Fans of shows like “Serial” Season One and American Public Media’s “In the Dark” will want to binge listen Channel 4’s “Shattered Podcast.” The podcast delves deep into cases you may already be familiar with such as the Skelton brothers, who were last seen with their father on Thanksgiving Day nearly 10 years ago in Morenci, or the Oakland County Child Killer who terrorized the community in the late ‘70s. But with its conversational and empathetic storytelling, “Shattered” presents stories in a fresh, new way with perspectives that haven’t been explored before. Can't get enough of true crime? Nina Innsted's "Already Gone" podcast, which launched in 2016 with the goal to tell stories of unsolved murders and mysterious disappearances that weren't heard before, stories like Nikki Wells who left her westside Detroit home in 2012 and was never seen again. Three years later the podcast has expanded beyond Michigan and the Great Lakes.

If you like comedy
For 25 years, Planet Ant has fostered and cultivated scores of aspiring artists and performers in Hamtramck. It recently introduced the Planet Ant Podcast Network, featuring shows with a humorous bent, including Detroit Strange where hosts Jessica Cooper and Alex Suriano get weird and explore the city’s spookier side and the Michael Duprey Variety Hour, which highlights a variety of artists in a fun interview format. Mark Ridley’s Comedy Castle also has a podcast featuring talent gracing the Royal Oak stage.

If you like design
Hosted by Detroit Design Core Executive Director Olga Stella, “Detroit City of Design” podcast sits down with designers and changemakers to discuss investment, mobility, talent, and more. The conversation centers on how Detroit can be and is a global model for sustainable and equitable development.

If you like food and drink
"A Drink With" founder Hillary Sawchuk, Goodwill Industries Vice President of Marketing and External Affairs Jessica McCall, and Shinola President Shannon Washburn. Photo courtesy A Drink With.Hillary Sawchuk’s “A Drink With” expands upon her interview series in which she sits down with celebrities, athletes, and entrepreneurs with a drink (alcoholic and nonalcoholic) with a Detroit-focused podcast. “No matter who we're talking to or where we're doing these interviews, all of our guests’ stories are about grit and perseverance and how they fell down and they got back up when they were told no you can't. And they did it anyway. And that's the story of Detroit,” Sawchuk says. The episode featuring Larry Mongo from Café D’Mongo’s is a highlight, with the well-known bar owner showing off his astrology prowess and sharing stories about a certain rapper named Eminem.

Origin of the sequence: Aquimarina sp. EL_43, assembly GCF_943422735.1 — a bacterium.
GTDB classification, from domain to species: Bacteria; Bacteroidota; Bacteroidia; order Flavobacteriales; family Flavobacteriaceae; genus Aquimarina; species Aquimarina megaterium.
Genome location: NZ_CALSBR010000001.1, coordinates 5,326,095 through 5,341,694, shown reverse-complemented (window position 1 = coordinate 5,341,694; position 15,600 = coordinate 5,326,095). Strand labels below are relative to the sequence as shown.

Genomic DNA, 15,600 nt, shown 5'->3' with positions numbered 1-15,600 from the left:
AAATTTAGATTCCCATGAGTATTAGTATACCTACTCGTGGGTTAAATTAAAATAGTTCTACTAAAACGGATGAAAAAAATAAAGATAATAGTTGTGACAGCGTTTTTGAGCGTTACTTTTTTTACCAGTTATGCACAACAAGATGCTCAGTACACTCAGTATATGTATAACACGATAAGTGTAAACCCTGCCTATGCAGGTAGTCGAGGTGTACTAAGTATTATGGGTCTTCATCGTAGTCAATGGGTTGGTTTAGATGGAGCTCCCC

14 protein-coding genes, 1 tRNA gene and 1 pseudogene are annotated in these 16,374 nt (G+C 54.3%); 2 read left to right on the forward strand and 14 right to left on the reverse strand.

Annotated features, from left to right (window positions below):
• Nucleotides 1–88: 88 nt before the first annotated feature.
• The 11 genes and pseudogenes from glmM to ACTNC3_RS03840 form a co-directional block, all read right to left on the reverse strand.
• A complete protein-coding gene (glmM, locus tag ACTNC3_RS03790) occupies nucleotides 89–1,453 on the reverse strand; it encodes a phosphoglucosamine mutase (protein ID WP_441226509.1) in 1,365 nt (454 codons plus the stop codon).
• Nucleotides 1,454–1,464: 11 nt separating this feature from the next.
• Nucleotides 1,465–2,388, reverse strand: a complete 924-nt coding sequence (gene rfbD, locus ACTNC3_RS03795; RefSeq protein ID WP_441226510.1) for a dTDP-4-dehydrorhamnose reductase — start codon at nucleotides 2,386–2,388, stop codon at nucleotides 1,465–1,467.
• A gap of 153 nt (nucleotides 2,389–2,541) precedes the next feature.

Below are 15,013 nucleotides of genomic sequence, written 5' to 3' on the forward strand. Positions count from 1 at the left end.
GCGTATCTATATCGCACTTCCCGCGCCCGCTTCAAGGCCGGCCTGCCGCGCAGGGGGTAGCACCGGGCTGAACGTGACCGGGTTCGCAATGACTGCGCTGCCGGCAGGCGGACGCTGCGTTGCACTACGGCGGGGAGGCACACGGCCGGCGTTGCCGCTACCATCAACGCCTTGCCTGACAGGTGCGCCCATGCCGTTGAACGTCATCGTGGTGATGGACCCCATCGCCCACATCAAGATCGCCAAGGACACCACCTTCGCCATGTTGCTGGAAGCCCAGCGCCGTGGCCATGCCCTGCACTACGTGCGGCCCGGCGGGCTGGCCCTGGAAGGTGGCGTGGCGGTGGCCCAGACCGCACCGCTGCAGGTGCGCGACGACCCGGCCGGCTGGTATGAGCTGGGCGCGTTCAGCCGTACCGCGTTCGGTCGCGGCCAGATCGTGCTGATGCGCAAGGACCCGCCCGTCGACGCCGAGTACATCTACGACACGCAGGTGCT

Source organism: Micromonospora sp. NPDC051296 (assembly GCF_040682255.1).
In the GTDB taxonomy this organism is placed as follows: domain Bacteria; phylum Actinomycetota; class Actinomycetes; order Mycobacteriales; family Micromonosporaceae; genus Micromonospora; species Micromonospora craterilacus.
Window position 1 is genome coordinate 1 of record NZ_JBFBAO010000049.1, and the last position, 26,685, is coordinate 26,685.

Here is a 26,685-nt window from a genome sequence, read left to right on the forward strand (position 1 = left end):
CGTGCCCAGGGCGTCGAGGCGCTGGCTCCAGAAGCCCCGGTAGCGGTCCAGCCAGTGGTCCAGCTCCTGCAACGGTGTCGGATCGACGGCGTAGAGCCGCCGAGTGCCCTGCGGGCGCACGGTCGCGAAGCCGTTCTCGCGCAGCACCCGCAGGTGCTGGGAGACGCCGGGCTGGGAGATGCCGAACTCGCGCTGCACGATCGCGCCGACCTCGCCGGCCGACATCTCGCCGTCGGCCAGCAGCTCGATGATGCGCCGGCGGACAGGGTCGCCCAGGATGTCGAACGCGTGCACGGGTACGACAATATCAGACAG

Black Gold: Stories of Urban Farming, Gardening and Beyond, which airs on Operation Rebel, explores food through an urban agriculture lens, from the medicinal properties of growing food to cooperative growing and selling in the city. “Heard! Podcast*,” a collaborative show between the Detroit Optimist Society, The Hungry Dudes, and Nick Drinks, covers the local restaurant and hospitality scene.

If you like history
Hosted by longtime print and radio journalist Tim Kiska, a professor at the University of Michigan-Dearborn, “Detroit History Podcast” explores the city’s rich history. The second season tackles the Nain Rouge, General Motors’ resurgence after struggling in the 1920s, Henry Ford’s anti-Semitism, and more. A production of the Walter P. Reuther Library of Labor and Urban Affairs at Wayne State University, “Tales from the Reuther Library” features interviews with experts and stories about Detroit’s labor history, with the latest episode covering the pioneering women journalists of labor news service the Federated Press, which ran from the 1930s through the 1950s.

If you like stories
Founded by singer, comedian, and storyteller Satori Shakoor, the Secret Society of Twisted Storytellers' latest season of the podcast is titled “Coming to America.” The WDET-produced podcast features the compelling stories of seven immigrants experiencing love, loss, redemption, and hope as they arrive in America. The stories were curated from the stage show. The next Twisted Storytellers live stream titled "Rebellion: Latinx Detroit" begins at 8 p.m. Sept. 20. Fellow storyteller Shannon Cason, who is a regular on NPR’s “Snap Judgment” and is a GrandSlam champion of “The Moth,” records his long-running podcast “Homemade Stories” from his Downriver studio.

If you need ideas on what to do this weekend
The "D Brief Podcast" covers food, music, and more in Detroit. Hosted by radio veteran Seth Resler and Feet on the Street tour guide Becky Scarcello, the podcast's central concept is "the new guy" (Resler, who moved to Detroit four years ago for his job with Jacobs Media) and the local (Scarcello) exploring the city through different pop culture lenses. On Tuesdays and Wednesdays, the podcast gives the lowdown on upcoming events around while Fridays feature an in-depth interview with someone making an impact on arts and entertainment in the city.

*Full disclosure: The author of this article was featured on an episode of Heard.

What are some of your favorite podcasts? Tell us on Facebook, Twitter, and Instagram or text PODCAST to 313-327-3530, and we'll share them in a future article. Need more podcast suggestions? Check out our sister publication’s guide Wednesday in Concentrate. And read more about the growing podcast scene in Detroit here.

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Read more articles by Dorothy Hernandez.

Dorothy Hernandez is a freelance writer and editor who frequently writes about food at the intersection of culture and business. She has contributed to NPR, Midwest Living magazine, Eater, and a variety of other publications. Visit her website and follow her on Twitter @dorothy_lynn_h.